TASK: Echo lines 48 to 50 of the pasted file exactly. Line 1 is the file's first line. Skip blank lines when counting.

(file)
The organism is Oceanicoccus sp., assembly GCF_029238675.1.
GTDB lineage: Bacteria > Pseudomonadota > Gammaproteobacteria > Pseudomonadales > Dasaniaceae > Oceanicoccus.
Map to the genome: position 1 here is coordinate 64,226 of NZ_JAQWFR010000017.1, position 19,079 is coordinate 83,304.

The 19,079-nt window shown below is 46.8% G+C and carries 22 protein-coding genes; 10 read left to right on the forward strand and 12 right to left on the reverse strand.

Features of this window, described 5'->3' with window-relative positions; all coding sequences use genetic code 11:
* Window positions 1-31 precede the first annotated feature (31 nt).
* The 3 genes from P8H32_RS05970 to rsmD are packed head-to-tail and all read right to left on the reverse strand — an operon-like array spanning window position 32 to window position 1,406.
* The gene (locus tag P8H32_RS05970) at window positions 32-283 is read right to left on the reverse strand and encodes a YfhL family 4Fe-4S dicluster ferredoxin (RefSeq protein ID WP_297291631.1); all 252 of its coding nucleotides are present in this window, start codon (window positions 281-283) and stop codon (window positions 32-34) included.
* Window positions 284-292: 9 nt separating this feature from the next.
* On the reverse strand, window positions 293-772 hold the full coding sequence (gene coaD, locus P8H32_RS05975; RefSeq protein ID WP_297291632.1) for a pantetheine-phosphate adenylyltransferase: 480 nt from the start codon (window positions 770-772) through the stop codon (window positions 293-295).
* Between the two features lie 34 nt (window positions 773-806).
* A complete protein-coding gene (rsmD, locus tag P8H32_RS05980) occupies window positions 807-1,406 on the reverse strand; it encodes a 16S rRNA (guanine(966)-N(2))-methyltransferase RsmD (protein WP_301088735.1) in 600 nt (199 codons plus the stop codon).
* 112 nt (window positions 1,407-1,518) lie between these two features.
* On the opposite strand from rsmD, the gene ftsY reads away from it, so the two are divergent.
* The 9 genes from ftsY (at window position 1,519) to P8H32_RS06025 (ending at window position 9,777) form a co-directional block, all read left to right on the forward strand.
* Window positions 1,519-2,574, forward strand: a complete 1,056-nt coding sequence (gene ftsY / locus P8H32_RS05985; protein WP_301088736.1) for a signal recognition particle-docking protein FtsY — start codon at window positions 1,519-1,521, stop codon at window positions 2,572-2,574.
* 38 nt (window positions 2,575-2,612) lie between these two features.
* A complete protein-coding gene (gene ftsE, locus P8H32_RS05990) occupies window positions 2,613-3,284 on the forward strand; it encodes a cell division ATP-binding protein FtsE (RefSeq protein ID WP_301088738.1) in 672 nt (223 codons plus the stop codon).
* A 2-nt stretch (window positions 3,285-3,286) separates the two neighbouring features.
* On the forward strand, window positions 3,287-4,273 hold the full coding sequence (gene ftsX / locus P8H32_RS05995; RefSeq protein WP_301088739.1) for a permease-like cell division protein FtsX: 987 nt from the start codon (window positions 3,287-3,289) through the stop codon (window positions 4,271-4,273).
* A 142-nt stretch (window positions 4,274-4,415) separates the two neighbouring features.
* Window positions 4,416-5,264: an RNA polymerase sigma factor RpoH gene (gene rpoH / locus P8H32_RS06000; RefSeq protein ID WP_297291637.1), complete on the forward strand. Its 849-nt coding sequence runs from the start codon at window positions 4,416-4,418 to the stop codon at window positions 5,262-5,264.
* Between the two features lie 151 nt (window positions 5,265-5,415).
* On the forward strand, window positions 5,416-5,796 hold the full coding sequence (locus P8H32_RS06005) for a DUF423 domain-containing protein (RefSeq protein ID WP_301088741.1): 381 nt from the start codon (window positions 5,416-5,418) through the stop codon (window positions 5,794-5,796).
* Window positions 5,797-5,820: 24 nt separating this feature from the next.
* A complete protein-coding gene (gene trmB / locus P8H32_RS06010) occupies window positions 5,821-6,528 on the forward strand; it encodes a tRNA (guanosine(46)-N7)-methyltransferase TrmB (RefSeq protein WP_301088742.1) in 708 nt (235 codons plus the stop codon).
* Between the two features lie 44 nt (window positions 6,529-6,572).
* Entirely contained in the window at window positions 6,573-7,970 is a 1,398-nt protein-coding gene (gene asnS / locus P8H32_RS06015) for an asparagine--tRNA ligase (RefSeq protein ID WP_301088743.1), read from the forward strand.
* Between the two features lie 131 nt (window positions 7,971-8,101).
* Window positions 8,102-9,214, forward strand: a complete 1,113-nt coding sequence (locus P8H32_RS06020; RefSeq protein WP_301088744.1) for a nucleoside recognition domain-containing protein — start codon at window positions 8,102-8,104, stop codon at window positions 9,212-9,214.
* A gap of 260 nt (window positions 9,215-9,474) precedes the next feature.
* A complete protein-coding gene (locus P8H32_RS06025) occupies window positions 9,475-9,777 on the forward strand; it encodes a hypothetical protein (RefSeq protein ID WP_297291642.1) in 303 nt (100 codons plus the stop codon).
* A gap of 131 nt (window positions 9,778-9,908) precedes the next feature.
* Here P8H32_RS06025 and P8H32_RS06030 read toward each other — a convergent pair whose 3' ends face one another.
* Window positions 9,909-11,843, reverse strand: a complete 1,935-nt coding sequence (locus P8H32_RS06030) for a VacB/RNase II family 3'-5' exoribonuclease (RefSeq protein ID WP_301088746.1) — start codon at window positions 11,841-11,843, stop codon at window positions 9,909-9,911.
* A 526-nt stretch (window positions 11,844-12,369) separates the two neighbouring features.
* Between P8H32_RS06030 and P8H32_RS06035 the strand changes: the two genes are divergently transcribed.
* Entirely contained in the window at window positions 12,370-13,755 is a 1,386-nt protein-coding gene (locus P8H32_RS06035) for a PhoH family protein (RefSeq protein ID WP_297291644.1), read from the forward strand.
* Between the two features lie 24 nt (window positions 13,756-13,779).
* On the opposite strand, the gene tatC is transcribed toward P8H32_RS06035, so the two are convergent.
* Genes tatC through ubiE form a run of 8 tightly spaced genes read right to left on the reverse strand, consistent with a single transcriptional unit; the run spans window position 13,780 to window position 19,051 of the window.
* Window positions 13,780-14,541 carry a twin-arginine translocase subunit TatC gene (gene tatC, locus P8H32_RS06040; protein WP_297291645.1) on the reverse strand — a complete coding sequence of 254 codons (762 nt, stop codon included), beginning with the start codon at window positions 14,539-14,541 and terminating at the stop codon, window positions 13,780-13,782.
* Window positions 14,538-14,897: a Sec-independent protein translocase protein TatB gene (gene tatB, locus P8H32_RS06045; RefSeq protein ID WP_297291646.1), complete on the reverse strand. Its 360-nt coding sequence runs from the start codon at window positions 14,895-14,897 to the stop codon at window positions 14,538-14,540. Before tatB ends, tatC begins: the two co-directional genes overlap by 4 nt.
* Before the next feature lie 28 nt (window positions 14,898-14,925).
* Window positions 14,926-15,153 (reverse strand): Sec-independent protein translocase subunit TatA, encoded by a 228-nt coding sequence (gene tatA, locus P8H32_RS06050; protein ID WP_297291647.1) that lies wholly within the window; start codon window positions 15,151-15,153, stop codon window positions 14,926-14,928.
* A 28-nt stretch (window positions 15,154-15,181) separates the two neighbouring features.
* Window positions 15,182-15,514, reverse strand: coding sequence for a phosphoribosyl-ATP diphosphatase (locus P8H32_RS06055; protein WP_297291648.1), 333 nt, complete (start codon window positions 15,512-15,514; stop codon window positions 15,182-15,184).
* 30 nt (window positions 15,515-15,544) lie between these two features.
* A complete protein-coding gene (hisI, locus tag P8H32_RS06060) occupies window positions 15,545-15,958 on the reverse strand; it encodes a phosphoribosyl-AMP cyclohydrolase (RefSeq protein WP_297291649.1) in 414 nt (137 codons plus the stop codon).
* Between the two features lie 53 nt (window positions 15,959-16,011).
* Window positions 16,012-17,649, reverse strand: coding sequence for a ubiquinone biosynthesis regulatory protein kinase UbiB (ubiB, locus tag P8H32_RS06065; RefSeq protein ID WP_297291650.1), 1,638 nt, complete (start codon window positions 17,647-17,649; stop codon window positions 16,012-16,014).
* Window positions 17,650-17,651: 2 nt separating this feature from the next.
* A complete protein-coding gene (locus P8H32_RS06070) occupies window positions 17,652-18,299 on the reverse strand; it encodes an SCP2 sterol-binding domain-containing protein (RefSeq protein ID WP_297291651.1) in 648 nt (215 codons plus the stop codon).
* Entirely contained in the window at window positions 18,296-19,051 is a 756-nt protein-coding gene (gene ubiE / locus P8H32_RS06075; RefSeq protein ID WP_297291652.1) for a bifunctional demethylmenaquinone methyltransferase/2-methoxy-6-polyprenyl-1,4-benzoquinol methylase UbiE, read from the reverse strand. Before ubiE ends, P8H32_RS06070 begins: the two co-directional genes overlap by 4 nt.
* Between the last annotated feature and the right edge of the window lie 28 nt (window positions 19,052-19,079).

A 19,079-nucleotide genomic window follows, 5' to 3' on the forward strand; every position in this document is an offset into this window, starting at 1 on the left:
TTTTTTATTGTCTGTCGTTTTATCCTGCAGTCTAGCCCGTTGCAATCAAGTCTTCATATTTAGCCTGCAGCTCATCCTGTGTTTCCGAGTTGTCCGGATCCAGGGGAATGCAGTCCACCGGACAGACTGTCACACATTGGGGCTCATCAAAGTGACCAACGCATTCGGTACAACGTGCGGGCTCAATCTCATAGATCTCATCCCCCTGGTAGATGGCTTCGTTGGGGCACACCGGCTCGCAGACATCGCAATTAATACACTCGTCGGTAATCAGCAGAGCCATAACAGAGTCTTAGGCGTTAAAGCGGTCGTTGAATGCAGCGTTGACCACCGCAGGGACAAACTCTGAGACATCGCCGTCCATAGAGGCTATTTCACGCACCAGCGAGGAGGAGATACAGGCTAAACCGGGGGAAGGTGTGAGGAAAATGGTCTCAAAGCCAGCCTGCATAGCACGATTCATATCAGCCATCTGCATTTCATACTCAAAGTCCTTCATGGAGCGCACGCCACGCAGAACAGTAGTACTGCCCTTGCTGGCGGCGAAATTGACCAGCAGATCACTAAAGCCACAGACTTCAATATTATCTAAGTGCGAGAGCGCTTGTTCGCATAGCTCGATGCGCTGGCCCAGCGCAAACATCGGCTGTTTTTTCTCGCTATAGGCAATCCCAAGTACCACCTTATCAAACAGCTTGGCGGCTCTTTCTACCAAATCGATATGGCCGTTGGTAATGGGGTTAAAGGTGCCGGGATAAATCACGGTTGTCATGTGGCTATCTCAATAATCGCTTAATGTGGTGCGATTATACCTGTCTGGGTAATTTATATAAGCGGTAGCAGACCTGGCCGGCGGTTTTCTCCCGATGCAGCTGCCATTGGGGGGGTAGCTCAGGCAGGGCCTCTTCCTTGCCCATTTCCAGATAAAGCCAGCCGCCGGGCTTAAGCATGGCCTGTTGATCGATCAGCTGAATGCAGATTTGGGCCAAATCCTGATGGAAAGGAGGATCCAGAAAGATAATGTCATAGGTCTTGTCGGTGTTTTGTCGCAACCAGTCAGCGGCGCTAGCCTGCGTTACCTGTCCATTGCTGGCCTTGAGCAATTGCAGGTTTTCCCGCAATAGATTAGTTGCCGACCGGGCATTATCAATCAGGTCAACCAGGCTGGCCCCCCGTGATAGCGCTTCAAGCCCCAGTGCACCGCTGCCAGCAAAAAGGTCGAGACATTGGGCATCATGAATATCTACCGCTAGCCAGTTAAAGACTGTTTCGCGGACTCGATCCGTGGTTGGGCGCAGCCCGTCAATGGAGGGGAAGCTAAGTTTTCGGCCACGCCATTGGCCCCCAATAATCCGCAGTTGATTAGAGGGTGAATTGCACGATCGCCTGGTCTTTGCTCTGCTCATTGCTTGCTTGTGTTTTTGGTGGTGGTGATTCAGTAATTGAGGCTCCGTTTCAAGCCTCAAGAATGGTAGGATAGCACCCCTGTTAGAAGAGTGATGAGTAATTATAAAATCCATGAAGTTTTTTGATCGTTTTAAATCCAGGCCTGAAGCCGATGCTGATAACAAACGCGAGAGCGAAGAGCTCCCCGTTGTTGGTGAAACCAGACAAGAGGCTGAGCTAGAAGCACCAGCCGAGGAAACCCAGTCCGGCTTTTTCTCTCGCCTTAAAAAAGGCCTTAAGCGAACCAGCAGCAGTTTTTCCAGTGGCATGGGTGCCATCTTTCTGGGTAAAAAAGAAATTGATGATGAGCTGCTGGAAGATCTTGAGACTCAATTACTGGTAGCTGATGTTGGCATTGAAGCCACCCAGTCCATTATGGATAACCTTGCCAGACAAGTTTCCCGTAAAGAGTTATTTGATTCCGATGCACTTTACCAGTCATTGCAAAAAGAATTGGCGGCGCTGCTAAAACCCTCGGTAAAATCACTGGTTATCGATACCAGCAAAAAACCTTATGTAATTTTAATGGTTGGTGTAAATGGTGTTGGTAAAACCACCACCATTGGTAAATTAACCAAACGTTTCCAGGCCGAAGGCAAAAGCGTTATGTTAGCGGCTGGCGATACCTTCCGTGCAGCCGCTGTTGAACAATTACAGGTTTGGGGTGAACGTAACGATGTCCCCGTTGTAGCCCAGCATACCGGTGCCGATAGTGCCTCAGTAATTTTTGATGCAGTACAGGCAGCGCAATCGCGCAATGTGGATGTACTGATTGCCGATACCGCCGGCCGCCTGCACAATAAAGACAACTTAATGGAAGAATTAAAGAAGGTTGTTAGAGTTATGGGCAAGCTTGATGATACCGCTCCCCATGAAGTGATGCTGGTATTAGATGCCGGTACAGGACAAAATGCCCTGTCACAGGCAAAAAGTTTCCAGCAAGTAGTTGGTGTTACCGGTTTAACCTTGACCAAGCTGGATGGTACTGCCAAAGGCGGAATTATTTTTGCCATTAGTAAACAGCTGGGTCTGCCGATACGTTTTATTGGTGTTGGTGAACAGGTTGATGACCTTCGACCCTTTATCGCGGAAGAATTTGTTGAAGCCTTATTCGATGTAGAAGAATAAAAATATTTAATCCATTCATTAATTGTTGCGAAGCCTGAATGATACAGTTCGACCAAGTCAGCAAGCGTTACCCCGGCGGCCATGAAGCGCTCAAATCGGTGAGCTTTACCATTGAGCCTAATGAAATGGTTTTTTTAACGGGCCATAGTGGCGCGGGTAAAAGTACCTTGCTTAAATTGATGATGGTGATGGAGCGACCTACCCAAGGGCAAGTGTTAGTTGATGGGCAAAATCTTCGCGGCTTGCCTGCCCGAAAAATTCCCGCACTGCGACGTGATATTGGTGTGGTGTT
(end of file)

* 30 nt (window positions 15,515-15,544) lie between these two features.
* A complete protein-coding gene (hisI, locus tag P8H32_RS06060) occupies window positions 15,545-15,958 on the reverse strand; it encodes a phosphoribosyl-AMP cyclohydrolase (RefSeq protein WP_297291649.1) in 414 nt (137 codons plus the stop codon).
* Between the two features lie 53 nt (window positions 15,959-16,011).